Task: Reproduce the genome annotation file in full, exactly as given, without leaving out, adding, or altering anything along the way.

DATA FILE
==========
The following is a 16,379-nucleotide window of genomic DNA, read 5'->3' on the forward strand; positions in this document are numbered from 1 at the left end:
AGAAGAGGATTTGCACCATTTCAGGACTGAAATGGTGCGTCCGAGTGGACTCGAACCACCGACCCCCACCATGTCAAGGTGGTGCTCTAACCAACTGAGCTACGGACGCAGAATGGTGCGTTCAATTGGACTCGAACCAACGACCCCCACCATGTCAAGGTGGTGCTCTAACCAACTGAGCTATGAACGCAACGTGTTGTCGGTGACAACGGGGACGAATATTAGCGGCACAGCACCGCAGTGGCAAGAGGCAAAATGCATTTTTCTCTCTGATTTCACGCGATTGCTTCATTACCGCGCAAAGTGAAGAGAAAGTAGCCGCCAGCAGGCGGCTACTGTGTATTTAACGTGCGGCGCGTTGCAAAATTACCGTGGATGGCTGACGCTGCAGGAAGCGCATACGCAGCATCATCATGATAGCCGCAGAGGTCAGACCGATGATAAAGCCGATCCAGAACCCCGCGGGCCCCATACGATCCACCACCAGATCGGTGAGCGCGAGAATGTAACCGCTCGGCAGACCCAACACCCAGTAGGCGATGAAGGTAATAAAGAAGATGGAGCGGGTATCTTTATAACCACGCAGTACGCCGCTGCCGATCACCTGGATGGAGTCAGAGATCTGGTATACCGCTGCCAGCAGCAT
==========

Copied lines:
The following is a 16,379-nucleotide window of genomic DNA, read 5'->3' on the forward strand; positions in this document are numbered from 1 at the left end:
AGAAGAGGATTTGCACCATTTCAGGACTGAAATGGTGCGTCCGAGTGGACTCGAACCACCGACCCCCACCATGTCAAGGTGGTGCTCTAACCAACTGAGCTACGGACGCAGAATGGTGCGTTCAATTGGACTCGAACCAACGACCCCCACCATGTCAAGGTGGTGCTCTAACCAACTGAGCTATGAACGCAACGTGTTGTCGGTGACAACGGGGACGAATATTAGCGGCACAGCACCGCAGTGGCAAGAGGCAAAATGCATTTTTCTCTCTGATTTCACGCGATTGCTTCATTACCGCGCAAAGTGAAGAGAAAGTAGCCGCCAGCAGGCGGCTACTGTGTATTTAACGTGCGGCGCGTTGCAAAATTACCGTGGATGGCTGACGCTGCAGGAAGCGCATACGCAGCATCATCATGATAGCCGCAGAGGTCAGACCGATGATAAAGCCGATCCAGAACCCCGCGGGCCCCATACGATCCACCACCAGATCGGTGAGCGCGAGAATGTAACCGCTCGGCAGACCCAACACCCAGTAGGCGATGAAGGTAATAAAGAAGATGGAGCGGGTATCTTTATAACCACGCAGTACGCCGCTGCCGATCACCTGGATGGAGTCAGAGATCTGGTATACCGCTGCCAGCAGCAT